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Halle de La Machine: magical & mad The Minotaur is the brainchild of François Delaroziere and La machine company famous for The Island of the Machines in Nantes and for their incredible street theatre machines. As a kid I was captivated by stories of mythical beasts. My favourite tale was of a Minotaur who roamed a labyrinth on the Greek island of Crete. Small me believed that Minotaurs, a species which had the head and tail of a bull and the body of a man, really lived, much like dinosaurs. I dreamed of one day meeting a minotaur. Growing up, your childhood imaginations fade away – but sometimes, dreams do come true. Arriving at the brand new Halle de la Machine I was immediately confronted by the sight of a giant, blinking his big blue eyes in the sunlight and breathing steam as he swung his head to look at me. At 14m high and weighing a stonking 14 tonnes, you certainly can’t miss him. He’ll take you for a ride on his back and makes you feel as he’s almost alive. The Minotaur is not alone. In the vast space of the Halle de la Machine more mysterious inhabitants are waiting to meet you. Amongst the exhibits are a walking 37 ton spider called Ariane and musical machines which make up the strangest orchestra you’re ever likely to see. There’s a giant set of wings piloted by a machiniste, pipes which spout flames, twirling guitars and a table laid for an enchanted dinner where the pepper is sprinkled by a flying waiter.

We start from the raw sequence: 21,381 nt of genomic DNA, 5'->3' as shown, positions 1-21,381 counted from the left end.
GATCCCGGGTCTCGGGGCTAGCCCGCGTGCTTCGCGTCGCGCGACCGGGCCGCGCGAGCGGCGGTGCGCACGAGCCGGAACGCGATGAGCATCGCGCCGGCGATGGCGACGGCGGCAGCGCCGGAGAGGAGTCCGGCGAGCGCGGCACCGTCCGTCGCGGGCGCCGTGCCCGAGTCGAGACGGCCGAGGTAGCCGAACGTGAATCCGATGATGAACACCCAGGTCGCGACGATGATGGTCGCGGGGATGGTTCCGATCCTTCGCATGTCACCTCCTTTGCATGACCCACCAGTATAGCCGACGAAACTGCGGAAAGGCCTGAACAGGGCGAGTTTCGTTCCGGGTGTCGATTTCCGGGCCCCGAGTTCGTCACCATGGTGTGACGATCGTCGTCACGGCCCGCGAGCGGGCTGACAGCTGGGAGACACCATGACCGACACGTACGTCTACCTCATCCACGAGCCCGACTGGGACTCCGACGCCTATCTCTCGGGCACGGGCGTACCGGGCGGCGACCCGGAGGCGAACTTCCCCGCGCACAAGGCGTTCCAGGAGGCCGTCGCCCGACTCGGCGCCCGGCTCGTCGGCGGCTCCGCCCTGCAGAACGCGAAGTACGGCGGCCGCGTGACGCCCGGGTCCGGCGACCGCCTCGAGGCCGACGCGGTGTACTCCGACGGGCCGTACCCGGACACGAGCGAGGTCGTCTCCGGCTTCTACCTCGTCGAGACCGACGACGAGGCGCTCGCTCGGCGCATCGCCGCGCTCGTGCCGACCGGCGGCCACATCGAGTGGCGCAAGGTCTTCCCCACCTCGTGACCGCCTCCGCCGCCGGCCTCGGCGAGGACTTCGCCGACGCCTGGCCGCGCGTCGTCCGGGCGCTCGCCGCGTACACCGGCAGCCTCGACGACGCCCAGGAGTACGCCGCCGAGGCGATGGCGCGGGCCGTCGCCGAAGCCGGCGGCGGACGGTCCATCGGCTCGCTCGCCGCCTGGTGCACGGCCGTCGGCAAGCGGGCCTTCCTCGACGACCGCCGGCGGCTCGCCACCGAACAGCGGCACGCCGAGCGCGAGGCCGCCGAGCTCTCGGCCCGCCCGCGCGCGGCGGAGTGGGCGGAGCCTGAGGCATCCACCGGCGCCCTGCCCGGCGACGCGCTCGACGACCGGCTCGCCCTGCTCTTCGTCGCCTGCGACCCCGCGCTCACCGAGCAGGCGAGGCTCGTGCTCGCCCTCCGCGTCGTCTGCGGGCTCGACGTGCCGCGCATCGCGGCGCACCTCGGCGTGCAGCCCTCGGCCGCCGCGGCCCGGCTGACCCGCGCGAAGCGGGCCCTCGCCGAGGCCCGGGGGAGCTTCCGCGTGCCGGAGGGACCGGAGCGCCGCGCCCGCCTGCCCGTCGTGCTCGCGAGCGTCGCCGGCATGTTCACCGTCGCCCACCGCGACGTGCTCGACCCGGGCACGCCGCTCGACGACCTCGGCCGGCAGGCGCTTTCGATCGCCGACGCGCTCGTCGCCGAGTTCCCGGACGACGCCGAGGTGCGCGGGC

The “veritable-machinistes” who operate the machines are also actors and story tellers and part of the show. It’s seriously mad, utterly magical and truly a must-see when you visit Toulouse. Tip: head to the onsite Minotaur café for delish dishes or a glass of wine at the bar and enjoy the spectacle of the fairy tale beast wandering about outside. Modern art and ancient… The Halle de la Machine isn’t the only home to a Minotaur in Toulouse. At Les Abbatoirs Museum of modern art, Picasso’s famous stage curtain “The Remains of the Minotaur in a Harlequin Costume” is a star in an outstanding collection. Created for a theatre in 1936, because of its fragility this showstopper is displayed for only six months of the year. The museum has a superb collection of modern and contemporary art with works by many Spanish artists exiled from Spain when General Franco seized power during the Spanish Civil War. This is no elitist museum, you can do yoga classes amongst the artworks, workshops, a library and at Christmas they hold a market where artists sell their works. After your visit pop to the park next door to enjoy the views over the river Garonne. For a complete contrast, the Bemberg Foundation is tucked away in a pretty courtyard near the Capitole. It’s in a former 16th century mansion where each room has been restored to 19th century glory to showcase the wonderful collection of paintings, furniture and ornaments including Degas, Monet, Matisse and Boudin. I loved the intimate feel of this museum, as if it were still lived in by someone with the most exquisite taste in art.
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